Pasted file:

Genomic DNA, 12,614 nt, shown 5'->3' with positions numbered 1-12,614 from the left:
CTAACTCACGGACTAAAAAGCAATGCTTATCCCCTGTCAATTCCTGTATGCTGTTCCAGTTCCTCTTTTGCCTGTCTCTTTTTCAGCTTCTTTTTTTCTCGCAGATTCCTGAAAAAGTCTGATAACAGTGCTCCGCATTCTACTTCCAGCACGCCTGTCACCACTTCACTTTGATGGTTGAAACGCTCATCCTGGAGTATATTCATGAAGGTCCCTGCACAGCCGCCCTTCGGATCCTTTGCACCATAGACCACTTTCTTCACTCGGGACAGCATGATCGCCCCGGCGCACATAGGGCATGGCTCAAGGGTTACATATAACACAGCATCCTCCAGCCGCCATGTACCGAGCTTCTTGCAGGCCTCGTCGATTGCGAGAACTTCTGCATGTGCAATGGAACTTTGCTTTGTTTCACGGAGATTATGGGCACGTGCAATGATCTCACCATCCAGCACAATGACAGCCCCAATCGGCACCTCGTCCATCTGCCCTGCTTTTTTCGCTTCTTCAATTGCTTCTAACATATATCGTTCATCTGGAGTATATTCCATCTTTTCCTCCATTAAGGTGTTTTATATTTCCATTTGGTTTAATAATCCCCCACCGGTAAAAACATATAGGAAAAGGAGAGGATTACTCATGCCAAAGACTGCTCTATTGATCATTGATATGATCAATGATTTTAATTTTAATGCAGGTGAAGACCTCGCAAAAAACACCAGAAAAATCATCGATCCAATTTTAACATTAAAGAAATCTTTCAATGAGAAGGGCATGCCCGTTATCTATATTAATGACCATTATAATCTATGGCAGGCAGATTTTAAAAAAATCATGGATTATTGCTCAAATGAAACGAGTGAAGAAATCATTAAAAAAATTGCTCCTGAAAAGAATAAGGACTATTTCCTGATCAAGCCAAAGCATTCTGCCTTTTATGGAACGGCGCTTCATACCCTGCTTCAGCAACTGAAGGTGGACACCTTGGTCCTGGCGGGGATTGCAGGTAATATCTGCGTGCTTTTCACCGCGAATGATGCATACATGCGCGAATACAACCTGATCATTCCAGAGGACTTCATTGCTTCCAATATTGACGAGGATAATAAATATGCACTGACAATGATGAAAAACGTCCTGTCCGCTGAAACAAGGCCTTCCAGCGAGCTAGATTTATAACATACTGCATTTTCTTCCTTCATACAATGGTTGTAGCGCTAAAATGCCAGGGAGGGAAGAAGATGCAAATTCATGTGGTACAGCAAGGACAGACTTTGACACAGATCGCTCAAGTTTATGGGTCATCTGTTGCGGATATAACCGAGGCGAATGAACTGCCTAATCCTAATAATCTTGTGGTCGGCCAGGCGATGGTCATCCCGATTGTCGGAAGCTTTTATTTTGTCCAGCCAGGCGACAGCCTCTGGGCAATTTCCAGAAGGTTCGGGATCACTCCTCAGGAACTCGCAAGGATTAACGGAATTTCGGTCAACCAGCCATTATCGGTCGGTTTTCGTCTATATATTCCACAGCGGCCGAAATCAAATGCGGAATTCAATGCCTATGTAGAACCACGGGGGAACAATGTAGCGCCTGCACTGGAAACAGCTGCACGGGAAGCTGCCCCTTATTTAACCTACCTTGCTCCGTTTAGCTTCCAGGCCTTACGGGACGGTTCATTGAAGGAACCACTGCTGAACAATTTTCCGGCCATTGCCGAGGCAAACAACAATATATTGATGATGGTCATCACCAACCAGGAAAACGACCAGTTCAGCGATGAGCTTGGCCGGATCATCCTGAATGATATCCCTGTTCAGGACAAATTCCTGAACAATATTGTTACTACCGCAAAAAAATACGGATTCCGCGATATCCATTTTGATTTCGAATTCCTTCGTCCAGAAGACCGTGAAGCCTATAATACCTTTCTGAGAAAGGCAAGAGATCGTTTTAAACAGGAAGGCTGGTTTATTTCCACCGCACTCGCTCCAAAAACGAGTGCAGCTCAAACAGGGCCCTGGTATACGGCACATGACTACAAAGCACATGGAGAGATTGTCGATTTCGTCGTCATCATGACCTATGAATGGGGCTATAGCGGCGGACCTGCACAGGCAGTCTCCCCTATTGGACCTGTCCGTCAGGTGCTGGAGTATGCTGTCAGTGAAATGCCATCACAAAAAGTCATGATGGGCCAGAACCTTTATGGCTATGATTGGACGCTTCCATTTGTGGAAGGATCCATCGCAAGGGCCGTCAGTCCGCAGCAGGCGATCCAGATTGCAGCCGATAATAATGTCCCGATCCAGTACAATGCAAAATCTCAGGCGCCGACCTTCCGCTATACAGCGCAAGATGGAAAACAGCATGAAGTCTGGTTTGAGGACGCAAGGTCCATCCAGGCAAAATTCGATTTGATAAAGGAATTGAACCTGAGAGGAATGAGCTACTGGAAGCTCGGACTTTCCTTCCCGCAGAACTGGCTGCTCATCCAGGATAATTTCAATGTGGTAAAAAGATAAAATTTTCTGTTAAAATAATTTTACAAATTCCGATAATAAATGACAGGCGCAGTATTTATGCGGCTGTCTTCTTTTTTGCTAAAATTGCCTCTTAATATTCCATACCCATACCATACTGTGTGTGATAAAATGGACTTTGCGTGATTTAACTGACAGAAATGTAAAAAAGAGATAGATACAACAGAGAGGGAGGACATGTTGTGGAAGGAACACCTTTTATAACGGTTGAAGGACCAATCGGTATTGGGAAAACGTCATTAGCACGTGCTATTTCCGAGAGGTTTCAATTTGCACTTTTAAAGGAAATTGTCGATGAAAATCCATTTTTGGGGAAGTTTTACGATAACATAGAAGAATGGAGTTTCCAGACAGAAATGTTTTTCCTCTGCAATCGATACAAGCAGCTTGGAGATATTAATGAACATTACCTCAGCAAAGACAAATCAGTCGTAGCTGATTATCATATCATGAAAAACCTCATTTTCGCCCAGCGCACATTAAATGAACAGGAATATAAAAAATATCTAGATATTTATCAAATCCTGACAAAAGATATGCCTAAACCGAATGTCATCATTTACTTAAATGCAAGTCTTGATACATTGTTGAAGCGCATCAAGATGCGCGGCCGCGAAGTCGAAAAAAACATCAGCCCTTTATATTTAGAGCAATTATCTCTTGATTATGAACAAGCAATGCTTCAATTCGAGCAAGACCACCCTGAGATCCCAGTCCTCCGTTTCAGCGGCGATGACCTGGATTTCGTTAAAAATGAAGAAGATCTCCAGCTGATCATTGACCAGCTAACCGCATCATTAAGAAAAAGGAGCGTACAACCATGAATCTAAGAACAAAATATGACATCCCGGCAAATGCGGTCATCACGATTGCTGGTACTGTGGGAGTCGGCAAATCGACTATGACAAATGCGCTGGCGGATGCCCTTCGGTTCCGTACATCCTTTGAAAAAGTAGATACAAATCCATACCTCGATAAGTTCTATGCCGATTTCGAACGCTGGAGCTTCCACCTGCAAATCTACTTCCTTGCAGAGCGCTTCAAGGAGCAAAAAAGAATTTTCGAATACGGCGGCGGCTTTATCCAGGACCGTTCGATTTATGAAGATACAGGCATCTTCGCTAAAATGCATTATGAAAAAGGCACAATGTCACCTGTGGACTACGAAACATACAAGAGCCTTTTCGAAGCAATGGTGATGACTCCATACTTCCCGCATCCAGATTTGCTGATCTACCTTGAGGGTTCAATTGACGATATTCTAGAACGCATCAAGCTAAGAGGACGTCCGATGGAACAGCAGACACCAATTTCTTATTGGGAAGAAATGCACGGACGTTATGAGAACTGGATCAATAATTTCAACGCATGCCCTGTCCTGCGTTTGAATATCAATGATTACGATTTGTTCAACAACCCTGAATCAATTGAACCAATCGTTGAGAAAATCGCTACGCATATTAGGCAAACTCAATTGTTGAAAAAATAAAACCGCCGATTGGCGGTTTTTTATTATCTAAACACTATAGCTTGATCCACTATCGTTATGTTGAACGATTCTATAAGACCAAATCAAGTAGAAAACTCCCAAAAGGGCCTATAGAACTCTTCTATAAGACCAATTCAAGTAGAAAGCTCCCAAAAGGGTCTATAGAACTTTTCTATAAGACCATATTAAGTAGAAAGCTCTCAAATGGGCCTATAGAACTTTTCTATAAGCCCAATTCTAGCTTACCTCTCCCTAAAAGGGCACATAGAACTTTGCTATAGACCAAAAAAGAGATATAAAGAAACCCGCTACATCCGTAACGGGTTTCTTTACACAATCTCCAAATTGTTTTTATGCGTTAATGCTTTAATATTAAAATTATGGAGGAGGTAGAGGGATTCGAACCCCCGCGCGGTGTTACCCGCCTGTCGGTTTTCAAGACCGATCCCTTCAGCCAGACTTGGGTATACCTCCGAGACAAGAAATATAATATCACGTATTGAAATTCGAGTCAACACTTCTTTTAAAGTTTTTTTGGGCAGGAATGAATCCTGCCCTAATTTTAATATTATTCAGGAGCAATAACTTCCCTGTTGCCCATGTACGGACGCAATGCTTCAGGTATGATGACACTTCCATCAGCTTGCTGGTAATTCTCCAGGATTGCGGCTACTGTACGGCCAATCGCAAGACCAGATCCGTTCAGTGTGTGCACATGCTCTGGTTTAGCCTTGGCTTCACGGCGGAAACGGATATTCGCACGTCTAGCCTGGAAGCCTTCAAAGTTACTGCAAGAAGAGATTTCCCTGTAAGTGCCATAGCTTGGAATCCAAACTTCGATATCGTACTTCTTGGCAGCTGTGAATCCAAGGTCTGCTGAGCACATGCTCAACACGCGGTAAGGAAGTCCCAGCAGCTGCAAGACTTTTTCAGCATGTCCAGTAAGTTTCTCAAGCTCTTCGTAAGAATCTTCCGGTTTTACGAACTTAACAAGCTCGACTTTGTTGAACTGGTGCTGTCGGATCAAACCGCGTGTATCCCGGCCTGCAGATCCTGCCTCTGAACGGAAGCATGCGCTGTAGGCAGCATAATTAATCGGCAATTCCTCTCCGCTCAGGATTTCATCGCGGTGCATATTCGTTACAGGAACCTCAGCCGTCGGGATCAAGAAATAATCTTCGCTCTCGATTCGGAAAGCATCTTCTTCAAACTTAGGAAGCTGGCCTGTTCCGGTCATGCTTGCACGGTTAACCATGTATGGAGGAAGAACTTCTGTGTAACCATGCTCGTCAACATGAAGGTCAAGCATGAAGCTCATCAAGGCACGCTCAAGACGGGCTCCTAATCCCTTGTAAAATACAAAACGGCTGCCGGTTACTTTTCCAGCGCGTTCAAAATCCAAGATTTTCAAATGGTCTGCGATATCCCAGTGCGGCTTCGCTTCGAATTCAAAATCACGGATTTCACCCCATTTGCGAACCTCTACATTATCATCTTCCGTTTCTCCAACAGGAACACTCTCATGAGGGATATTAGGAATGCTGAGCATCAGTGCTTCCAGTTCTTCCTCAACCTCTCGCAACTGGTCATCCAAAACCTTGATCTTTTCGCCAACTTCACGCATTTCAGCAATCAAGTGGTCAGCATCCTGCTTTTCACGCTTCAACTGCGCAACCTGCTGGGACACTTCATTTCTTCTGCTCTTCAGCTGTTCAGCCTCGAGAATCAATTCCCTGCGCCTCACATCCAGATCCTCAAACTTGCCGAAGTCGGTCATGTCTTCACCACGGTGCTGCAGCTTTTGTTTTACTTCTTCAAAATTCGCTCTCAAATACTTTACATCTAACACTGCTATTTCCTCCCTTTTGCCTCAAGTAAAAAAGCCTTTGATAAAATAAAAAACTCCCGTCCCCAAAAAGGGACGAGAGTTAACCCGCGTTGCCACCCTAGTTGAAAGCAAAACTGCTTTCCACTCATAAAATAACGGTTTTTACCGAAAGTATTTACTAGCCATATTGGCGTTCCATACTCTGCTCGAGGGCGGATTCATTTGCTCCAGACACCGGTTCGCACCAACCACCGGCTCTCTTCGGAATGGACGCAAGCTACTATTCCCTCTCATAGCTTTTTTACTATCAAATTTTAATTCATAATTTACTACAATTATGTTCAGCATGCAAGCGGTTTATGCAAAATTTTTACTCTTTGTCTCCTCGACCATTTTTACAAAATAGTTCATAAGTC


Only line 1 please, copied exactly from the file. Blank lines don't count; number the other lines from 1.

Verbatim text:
Genomic DNA, 12,614 nt, shown 5'->3' with positions numbered 1-12,614 from the left: